If you at the on-demand subscription offerings from Microsoft and SAP, both mediocre by comparison to Salesforce.com or SugarCRM (also available open source) the main advantage they have is that the existing user base is tied to a set of desktop applications which reinforce the desktop computing paradigm. … Read more
Back in 2005 when I was still in business school our MBA program took a two-week trip to Hong Kong, China and Thailand to try and understand how you do business in Asia (I blogged much of it here.) One of my fellow students on that trip worked for a big pharma company and gave some new sleeping pills to take on the flight back from Bangkok->HK->SFO, which seemed like a good idea...except I never fell asleep and basically was up for about 30 hours before I got home and passed out so badly that I didn't feed the dog for almost 2 days (he's still mad at me.)
My recent Tokyo trip was severely lacking in sleep and now I am wide awake and totally jetlagged after about 4 hours of shut-eye this evening.
So, on to some random notes... … Read more
Who knew there was so much open source development going on in Japan?The photo is from the Seasar Seminar that I attended today after the SOA (service oriented architecture) seminars we did with our partner OGIS-RI earlier this week.
Seasar is a *hugely* popular open source Java framework that simplifies J2EE applications. I have to admit I was shocked at how many people attended the event on a Sunday and just how many open source projects are being developed in Japan. In our Mule session alone there were guys from 6 different open source projects. Very cool.
There are … Read more
I know everyone has a mobile phone here (keitai) but they all have laptops too and there is no easy Wifi in this whole city.
One of the most frustrating things this week was the fact that none of our mobile phones worked. In my attempts to get a prepaid phone or a short-term or whatever we discovered that you have to have a Japanese passport to get a phone since they are subsidized by the phone companies. That and the fact that they really don't want to sell you just the phone.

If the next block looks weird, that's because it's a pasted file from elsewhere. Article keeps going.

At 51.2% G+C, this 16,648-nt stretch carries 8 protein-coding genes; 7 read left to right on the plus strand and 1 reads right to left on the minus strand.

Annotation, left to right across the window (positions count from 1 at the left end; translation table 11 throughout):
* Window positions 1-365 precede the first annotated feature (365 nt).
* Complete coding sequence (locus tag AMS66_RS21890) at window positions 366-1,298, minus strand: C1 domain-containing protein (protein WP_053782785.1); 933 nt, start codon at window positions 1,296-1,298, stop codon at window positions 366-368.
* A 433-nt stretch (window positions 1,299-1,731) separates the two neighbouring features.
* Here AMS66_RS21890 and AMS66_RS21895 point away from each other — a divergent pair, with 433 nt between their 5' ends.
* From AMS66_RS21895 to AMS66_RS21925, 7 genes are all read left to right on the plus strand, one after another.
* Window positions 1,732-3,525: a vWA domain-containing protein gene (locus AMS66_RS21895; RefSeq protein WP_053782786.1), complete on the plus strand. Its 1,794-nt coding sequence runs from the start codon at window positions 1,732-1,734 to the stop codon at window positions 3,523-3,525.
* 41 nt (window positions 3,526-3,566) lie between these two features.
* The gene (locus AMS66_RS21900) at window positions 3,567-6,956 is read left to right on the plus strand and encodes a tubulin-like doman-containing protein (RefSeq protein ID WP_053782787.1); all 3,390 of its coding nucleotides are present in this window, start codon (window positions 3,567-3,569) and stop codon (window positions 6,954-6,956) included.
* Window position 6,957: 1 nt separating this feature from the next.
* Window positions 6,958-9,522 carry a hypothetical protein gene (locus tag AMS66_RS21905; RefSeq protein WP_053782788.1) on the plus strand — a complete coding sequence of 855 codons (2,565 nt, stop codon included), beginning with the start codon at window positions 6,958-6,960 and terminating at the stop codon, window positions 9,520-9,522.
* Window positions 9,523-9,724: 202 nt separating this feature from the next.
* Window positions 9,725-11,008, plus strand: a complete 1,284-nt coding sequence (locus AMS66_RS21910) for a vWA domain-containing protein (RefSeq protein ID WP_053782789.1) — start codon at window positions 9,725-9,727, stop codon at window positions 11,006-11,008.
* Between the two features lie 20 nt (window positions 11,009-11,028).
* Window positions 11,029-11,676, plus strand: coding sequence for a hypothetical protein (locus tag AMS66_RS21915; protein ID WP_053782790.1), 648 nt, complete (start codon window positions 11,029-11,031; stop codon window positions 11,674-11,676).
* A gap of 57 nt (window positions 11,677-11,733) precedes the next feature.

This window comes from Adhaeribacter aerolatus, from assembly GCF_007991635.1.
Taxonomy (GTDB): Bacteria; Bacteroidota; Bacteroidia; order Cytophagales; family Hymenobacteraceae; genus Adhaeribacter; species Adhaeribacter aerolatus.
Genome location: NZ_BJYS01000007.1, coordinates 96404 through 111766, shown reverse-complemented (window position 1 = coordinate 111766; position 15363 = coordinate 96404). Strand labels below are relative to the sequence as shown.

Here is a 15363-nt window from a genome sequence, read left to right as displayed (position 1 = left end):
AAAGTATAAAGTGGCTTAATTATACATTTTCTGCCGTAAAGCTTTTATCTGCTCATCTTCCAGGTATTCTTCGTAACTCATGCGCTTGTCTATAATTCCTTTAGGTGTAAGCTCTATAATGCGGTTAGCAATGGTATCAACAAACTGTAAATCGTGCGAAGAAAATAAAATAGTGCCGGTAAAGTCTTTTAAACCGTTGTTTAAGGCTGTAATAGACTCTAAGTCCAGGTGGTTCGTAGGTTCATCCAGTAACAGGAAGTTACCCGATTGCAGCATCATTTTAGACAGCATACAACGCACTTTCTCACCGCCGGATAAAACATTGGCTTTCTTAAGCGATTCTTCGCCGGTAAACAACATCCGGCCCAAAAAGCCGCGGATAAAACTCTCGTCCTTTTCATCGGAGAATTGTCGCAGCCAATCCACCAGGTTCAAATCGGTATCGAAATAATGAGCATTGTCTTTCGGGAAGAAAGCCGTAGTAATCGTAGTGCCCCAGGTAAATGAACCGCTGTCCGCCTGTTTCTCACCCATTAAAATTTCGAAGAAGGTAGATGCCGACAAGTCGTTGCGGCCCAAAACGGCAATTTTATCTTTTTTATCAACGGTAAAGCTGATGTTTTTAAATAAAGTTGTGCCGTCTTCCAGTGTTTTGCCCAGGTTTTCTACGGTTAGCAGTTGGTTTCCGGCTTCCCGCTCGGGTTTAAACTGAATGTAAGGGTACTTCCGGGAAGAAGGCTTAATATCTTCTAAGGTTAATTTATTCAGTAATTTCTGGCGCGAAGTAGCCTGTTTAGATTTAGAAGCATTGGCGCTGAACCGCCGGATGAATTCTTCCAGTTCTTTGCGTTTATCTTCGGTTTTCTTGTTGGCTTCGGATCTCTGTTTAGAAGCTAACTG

However, we learned that there are … Read more
Facebook on Tuesday announced its new advertising offerings. They seem pretty cool from a marketing perspective but have an underlying creepiness that should make users feel uncomfortable.
As CNET New.com's Caroline McCarthy writes:Called Facebook Ads, the new program is threefold: Advertisers can create branded pages, run targeted advertisements, and have access to intelligence and analytics pertaining to the site's more than 50 million users. Partners can participate in all three components of Facebook Ads, or a combination of them.
Sounds good right? Who wouldn't want to target that active, young user base?
Additionally, Facebook has unveiled targeted advertisements that will allow marketers to target by any information inside Facebook profiles, from relationship status to favorite television shows.
Yikes, this is the part that freaks me out. Wasn't it just last month that we all enjoyed the Facebook privacy scandal? Kinda makes you wonder how it was able to develop algorithms for advertising that sound so detailed, doesn't it? … Read more